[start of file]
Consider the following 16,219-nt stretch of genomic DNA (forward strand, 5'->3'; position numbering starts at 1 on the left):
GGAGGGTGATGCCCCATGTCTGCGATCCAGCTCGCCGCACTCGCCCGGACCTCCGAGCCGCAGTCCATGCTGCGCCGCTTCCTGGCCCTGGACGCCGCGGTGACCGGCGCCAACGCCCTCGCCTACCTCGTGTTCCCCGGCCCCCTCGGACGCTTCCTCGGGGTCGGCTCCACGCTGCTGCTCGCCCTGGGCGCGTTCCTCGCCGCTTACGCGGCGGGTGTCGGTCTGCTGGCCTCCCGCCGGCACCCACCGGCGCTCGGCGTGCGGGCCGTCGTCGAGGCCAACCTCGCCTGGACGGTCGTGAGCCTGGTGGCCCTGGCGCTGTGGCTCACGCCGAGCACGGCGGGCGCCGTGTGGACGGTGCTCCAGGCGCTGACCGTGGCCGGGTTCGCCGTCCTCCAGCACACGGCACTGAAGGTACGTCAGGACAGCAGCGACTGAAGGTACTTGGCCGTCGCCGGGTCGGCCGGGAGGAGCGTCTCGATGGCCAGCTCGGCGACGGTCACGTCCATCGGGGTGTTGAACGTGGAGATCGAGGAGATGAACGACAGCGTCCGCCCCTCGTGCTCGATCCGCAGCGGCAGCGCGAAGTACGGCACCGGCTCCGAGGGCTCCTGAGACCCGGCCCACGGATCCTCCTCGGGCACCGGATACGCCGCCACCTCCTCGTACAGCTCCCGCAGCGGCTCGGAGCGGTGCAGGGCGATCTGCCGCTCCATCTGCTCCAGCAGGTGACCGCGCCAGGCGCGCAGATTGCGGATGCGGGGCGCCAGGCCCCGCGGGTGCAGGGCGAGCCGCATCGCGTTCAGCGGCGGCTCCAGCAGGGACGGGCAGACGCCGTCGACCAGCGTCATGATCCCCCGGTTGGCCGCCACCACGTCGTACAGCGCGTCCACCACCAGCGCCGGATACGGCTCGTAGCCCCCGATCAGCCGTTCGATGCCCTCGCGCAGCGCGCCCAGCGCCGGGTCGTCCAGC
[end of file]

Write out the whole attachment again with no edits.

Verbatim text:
Consider the following 16,219-nt stretch of genomic DNA (forward strand, 5'->3'; position numbering starts at 1 on the left):
GGAGGGTGATGCCCCATGTCTGCGATCCAGCTCGCCGCACTCGCCCGGACCTCCGAGCCGCAGTCCATGCTGCGCCGCTTCCTGGCCCTGGACGCCGCGGTGACCGGCGCCAACGCCCTCGCCTACCTCGTGTTCCCCGGCCCCCTCGGACGCTTCCTCGGGGTCGGCTCCACGCTGCTGCTCGCCCTGGGCGCGTTCCTCGCCGCTTACGCGGCGGGTGTCGGTCTGCTGGCCTCCCGCCGGCACCCACCGGCGCTCGGCGTGCGGGCCGTCGTCGAGGCCAACCTCGCCTGGACGGTCGTGAGCCTGGTGGCCCTGGCGCTGTGGCTCACGCCGAGCACGGCGGGCGCCGTGTGGACGGTGCTCCAGGCGCTGACCGTGGCCGGGTTCGCCGTCCTCCAGCACACGGCACTGAAGGTACGTCAGGACAGCAGCGACTGAAGGTACTTGGCCGTCGCCGGGTCGGCCGGGAGGAGCGTCTCGATGGCCAGCTCGGCGACGGTCACGTCCATCGGGGTGTTGAACGTGGAGATCGAGGAGATGAACGACAGCGTCCGCCCCTCGTGCTCGATCCGCAGCGGCAGCGCGAAGTACGGCACCGGCTCCGAGGGCTCCTGAGACCCGGCCCACGGATCCTCCTCGGGCACCGGATACGCCGCCACCTCCTCGTACAGCTCCCGCAGCGGCTCGGAGCGGTGCAGGGCGATCTGCCGCTCCATCTGCTCCAGCAGGTGACCGCGCCAGGCGCGCAGATTGCGGATGCGGGGCGCCAGGCCCCGCGGGTGCAGGGCGAGCCGCATCGCGTTCAGCGGCGGCTCCAGCAGGGACGGGCAGACGCCGTCGACCAGCGTCATGATCCCCCGGTTGGCCGCCACCACGTCGTACAGCGCGTCCACCACCAGCGCCGGATACGGCTCGTAGCCCCCGATCAGCCGTTCGATGCCCTCGCGCAGCGCGCCCAGCGCCGGGTCGTCCAGC